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TIF update.

BY PASSING ACT 2231 DURING its 2005 regular session, the Arkansas General Assembly made significant changes to Arkansas' tax increment financing law and the use of tax increment financing ("TIF") districts. Since the state adopted a Constitutional amendment in 2000 providing for TIF districts, various questions have arisen regarding their use in Arkansas. Act 2231 was adopted in response to many of these questions. Below is a summary of tax increment financing, along with some of the key changes brought about by Act 2231.

Tax increment financing is a method of financing that allows cities and counties to undertake redevelopment projects that encourage private enterprise and investment in some undeveloped, underdeveloped, deteriorating or "blighted" areas. A city or county may identify a blighted area, create a redevelopment project plan to counter that blight and create a TIF district to implement the plan and complete the project.

The tax increment financing concept may be summarized as follows: (1) the TIF district undertakes the project; (2) the project increases the assessed value of the taxable real property within the TIF district; (3) the increase in the taxable real property value results in an increase in the amount of ad valorem taxes collected within the TIF district; and (4) a portion of this increase in ad valorem taxes, or "tax increment," is pledged to finance the project.

Some key changes to tax increment financing law brought about by Act 2231 may be generally described as follows: (1) the definition of "total ad valorem rate" was amended to include the total millage rate of state property taxes levied on taxable property within a TIF district in a year, subject to certain exclusions; (2) before approving an ordinance creating a TIF district, a local governing body must determine the presence of certain factors within the blighted area; and (3) each plan must include an economic analysis projecting the aggregate tax impact of a TIF district on taxing units.

By amending the definition of total ad valorem rate, the General Assembly clarified its intent to allow TIF districts to benefit not only from some locally levied millage rates, but tO benefit from some millage rates levied by the state as well--including some millage rates levied for the benefit of schools. This change should make TIF districts more attractive to cities and counties by providing them additional capital with which to complete projects. Prior to this amendment, questions existed as to whether certain millage rates had been levied locally, and whether property taxes collected in connection therewith could be redirected to TIF districts.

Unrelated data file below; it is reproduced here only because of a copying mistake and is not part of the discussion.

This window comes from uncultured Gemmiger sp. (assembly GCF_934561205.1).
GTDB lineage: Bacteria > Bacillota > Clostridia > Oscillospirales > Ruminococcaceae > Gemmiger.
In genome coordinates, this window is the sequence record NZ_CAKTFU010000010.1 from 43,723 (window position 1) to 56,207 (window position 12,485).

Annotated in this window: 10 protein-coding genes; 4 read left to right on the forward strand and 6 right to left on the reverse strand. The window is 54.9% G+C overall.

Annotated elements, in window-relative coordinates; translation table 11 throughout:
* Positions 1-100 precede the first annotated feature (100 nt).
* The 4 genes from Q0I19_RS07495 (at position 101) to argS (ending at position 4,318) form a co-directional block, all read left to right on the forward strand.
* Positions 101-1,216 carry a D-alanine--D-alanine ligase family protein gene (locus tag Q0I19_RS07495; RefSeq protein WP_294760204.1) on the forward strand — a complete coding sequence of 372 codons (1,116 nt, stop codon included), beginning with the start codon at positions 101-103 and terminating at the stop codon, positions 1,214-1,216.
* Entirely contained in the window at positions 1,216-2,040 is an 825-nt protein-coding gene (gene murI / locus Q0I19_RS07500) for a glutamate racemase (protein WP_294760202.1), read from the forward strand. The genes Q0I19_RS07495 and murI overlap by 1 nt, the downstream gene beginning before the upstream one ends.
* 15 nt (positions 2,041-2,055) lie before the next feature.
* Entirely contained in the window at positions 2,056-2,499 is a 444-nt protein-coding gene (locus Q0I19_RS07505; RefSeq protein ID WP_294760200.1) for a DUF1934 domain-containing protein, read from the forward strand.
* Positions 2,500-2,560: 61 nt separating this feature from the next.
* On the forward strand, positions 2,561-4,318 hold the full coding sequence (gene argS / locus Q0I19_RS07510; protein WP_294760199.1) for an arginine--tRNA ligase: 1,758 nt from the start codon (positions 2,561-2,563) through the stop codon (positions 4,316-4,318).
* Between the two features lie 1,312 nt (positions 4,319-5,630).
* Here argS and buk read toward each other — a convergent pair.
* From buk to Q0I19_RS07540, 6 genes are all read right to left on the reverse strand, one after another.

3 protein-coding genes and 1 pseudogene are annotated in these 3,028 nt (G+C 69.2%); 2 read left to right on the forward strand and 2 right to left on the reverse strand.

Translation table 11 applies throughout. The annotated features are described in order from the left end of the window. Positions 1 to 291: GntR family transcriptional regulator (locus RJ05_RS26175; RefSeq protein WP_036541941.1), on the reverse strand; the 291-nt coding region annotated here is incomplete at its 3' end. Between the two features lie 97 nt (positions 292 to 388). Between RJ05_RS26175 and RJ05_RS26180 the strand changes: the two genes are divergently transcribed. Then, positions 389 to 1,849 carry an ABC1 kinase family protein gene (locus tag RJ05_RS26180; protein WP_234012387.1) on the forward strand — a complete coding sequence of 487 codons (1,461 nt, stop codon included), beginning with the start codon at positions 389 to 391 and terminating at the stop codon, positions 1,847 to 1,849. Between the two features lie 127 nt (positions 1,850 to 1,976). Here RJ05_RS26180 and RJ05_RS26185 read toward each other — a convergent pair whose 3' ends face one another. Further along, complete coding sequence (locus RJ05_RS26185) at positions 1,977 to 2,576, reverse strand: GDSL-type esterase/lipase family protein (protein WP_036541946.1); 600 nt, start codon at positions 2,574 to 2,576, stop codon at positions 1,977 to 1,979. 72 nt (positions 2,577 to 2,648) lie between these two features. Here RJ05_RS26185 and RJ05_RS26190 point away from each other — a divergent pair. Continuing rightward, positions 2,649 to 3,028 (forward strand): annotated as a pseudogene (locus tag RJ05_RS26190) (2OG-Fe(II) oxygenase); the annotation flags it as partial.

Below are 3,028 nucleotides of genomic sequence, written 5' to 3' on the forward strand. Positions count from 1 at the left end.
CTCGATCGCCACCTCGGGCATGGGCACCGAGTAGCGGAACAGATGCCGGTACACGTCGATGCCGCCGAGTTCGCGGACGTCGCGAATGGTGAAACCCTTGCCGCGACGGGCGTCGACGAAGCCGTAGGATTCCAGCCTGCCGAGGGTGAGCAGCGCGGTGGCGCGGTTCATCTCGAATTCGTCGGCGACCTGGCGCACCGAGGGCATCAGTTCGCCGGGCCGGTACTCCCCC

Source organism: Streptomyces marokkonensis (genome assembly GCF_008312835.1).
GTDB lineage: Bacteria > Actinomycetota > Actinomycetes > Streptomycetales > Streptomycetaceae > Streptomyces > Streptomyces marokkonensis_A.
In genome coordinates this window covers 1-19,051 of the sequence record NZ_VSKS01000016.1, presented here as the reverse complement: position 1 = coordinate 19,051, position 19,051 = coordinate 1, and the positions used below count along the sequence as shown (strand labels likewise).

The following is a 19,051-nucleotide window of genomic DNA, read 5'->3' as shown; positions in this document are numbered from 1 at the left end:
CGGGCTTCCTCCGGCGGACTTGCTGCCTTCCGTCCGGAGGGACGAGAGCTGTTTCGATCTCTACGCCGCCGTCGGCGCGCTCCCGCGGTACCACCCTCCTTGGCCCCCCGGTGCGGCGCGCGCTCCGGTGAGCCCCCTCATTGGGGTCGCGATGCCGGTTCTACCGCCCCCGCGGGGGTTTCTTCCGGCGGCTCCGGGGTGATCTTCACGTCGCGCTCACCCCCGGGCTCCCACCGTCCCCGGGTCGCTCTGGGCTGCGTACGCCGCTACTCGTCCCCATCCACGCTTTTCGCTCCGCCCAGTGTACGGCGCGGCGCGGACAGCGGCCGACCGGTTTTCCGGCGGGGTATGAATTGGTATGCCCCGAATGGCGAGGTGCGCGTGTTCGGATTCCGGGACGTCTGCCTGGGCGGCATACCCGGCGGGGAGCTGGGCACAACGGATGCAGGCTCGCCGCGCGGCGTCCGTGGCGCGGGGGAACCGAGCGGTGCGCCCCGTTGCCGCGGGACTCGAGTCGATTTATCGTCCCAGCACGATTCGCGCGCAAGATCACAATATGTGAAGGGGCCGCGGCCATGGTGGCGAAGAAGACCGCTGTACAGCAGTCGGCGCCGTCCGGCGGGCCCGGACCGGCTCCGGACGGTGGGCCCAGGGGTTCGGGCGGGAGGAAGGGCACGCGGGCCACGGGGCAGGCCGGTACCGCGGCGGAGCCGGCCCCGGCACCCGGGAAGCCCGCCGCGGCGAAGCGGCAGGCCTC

Along with the benefit of this additional capital, the General Assembly gave local governing bodies the responsibility of determining the presence of specific factors within a blighted area before approving an ordinance creating a TIF district. Of these factors, three apply to improved property within a proposed TIF district, and one applies to unimproved property within a proposed TIF district. With regard to improved property, the local governing body must generally find that the property (1) is dilapidated or structurally deficient so that improvements are necessary to make it functional, (2) contains structures that have been vacant for more than three years, or (3) has structures functionally obsolete and ill-suited for their original purpose. With regard to unimproved property, the local governing body must generally find that the property is in an area predominantly developed, and is substantially impairing the growth of the city or county.

Finally, the General Assembly required that each plan include a third-party economic analysis. The analysis must generally compare (1) the projected ad valorem tax revenue to be diverted from taxing units as a result of the TIF district, to (2) the projected sales, income and ad valorem tax revenue to be received by taxing units as a result of the TIF district. This comparison should provide a better understanding of the potential economic impact a TIF district will have, and result in an educated decision on whether its creation would be beneficial.

Although several legal questions remain unanswered with regard to tax increment financing, the above-described changes provide promise that TIF districts will remain an exciting and useful financing tool in Arkansas, and will continue to reduce the number of blighted areas in our state.

Chad M. Avery is an attorney with the firm of Gill Elrod Ragon Owen & Sherman in Little Rock. E-mail him at
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Title Annotation:Tax increment financing law
Author:Avery, Chad
Publication:Arkansas Business
Article Type:Column
Geographic Code:1U7AR
Date:Jul 4, 2005
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